@Jim I have a road pricing book from the 1970s on my desk, further developing the ideas of Smeed from the mid-60s. It all made sense back then, it makes sense now but it’s political suicide. However, part of the coalition already exists: RAC Foundation is very pro road pricing and brings out reports saying so every few months. Motoring org says road pricing is inevitable, which it is.

    http://www.bbc.co.uk/news/10504764

  12. Kim on August 3, 2011 at 10:32 pm

    As I point up in my post Say no to ridiculous car trips there has been a real shift in peoples travel patterns since the 1970s which accelerated over the last decade with people making short trips by car. We now have the situation where 20% of adults saying they take walks of 20 minutes, less than once a year or never. In 2010 77% of all trips less than one mile (1.6 KM) in length were made on foot, with 20% made by car! And we wonder why we have rapidly rising levels of obesity. All this is not helped by the fact that the motor industry which spends upward of £820m a year on advertising telling people that they should travel by car as often as possible.

  13. KarlOnSea on August 3, 2011 at 10:56 pm

    @Carlton - “Main Roads” depends on your definition. I’d like to see the sea front from Tynemouth to at least St Mary’s turned into a series of person-permeable boulevards . . . but apparently it’s a through route for exceptional loads. Pfft!

    On the other windmills list . . . I’d probably happily pay extra for most of them! I guess I’m not the target market / majority. I actually think it’s OK to press for these seemingly unobtainable goals though - including the stricter liability one. It’s good guerrilla tactics to simultaneously go after multiple objectives, as it makes you look bigger than you’d appear if focused on a single narrow objective. And getting movement on one can lead to movement on many others.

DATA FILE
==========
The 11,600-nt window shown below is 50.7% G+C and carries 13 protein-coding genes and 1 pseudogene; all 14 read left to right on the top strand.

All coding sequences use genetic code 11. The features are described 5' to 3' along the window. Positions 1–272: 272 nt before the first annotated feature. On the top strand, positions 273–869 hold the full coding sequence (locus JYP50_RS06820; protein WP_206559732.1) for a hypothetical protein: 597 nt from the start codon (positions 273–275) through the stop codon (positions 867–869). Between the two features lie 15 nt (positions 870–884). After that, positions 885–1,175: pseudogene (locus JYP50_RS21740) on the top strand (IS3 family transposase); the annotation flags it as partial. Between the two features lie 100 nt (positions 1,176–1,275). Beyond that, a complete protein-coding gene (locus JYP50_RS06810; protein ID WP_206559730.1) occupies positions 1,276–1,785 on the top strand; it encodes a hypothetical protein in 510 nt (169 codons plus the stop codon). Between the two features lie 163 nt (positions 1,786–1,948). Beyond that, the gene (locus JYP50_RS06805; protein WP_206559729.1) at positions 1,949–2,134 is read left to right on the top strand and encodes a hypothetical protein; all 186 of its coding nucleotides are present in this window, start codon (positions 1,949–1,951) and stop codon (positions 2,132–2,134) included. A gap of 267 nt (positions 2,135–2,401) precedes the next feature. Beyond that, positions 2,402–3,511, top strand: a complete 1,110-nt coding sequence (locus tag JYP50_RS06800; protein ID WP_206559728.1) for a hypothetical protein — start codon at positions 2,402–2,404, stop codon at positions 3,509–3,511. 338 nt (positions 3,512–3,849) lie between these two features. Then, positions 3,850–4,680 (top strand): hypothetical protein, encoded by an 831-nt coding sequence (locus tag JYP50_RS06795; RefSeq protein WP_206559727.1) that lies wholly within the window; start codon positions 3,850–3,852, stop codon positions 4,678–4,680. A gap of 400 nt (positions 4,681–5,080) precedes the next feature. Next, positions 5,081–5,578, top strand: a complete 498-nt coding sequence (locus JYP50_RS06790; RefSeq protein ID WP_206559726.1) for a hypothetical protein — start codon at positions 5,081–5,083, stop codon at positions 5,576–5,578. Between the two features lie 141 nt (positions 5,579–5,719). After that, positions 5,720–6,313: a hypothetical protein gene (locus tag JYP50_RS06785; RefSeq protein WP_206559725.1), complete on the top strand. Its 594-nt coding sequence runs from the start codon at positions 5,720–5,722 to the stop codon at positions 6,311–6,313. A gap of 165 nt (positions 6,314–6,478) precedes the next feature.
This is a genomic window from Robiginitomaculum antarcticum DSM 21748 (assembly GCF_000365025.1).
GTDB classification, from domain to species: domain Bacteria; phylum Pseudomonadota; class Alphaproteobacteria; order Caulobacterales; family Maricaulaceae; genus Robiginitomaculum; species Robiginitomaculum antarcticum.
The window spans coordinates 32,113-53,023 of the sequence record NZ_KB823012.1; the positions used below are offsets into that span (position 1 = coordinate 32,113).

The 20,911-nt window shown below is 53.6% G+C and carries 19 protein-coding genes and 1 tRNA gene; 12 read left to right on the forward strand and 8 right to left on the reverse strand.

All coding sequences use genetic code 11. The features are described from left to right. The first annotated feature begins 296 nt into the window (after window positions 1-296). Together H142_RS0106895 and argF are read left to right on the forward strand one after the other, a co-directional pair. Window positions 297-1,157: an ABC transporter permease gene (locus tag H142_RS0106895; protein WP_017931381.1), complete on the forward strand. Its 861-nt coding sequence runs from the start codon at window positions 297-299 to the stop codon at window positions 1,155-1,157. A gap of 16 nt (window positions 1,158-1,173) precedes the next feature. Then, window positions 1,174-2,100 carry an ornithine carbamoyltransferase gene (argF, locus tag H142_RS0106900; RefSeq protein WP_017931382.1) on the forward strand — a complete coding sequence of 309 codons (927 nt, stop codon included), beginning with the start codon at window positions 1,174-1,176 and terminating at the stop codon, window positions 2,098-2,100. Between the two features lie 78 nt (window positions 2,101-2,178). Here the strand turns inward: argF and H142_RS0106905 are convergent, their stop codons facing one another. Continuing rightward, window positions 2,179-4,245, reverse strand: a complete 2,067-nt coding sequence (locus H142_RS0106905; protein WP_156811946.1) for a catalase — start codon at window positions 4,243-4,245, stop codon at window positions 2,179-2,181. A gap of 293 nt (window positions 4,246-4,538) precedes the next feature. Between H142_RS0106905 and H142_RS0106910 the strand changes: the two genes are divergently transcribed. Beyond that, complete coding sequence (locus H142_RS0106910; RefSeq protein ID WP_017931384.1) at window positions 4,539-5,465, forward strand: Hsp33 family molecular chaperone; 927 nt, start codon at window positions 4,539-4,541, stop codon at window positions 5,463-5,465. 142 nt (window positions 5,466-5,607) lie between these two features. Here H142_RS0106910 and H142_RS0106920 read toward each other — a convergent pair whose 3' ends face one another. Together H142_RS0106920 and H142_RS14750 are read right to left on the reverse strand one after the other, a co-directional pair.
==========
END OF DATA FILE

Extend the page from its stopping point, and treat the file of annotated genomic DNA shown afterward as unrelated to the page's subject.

@Martin - Love ‘em! What was the time line for these / hook to get people to take the idea seriously? Oh, and BTW - sorry for the delay with your comment approval. The sp^m filter goes after multiple links in comments - even my own comments!

    @Jim - I’d do away with VED and all road pricing, and just put it all on fuel - the bigger more inefficient vehicle you drive, the more you pay. I don’t expect me to win a seat in the Commons any time soon . . .

    @kim - those stats on your post are among the most jaw-droppingly depressing I’ve ever read!

  14. Kim on August 4, 2011 at 7:48 am

    I was thinking about it over night and the statistic (in my post) which I find most worrying is that between 1995/97 and 2010 “trips to visit friends declined by 22% during this period, with the fall entirely due to visiting friends at their homes rather than meeting them elsewhere”. With children being being increasing taken everywhere by car and not having any freedom of their own, they are loosing the idea of going round to a friends to play.

    I haven’t carried out a detailed analysis of the figure, but I have a feeling that most peoples travel is increasing restricted to driving to and from work & the shopping centre. This maybe why the cycle network you show above is so little used, as it doesn’t service either of these needs, which is deeply worrying for the future of our society.

  15. Angus on August 4, 2011 at 11:41 am

    Legislating at EU level to make all new cars come fitted with speed limiters might be tilting at windmills, but there’s another route to it.

    First of all, you don’t need any expensive roadside equipment. GPS / sat nav gear is good enough to do the job nowadays. AFAIK the EU is already taking an interest in making a lower-cost version of aircraft Black Box recorders mandatory for new cars.

    The way to see wide adoption of such tech is to convince insurers to offer significantly lower premiums to drivers who agree to use it. I would imagine that the tech could be made cheap enough to be cost effective for both the driver and the insurer over three years or so.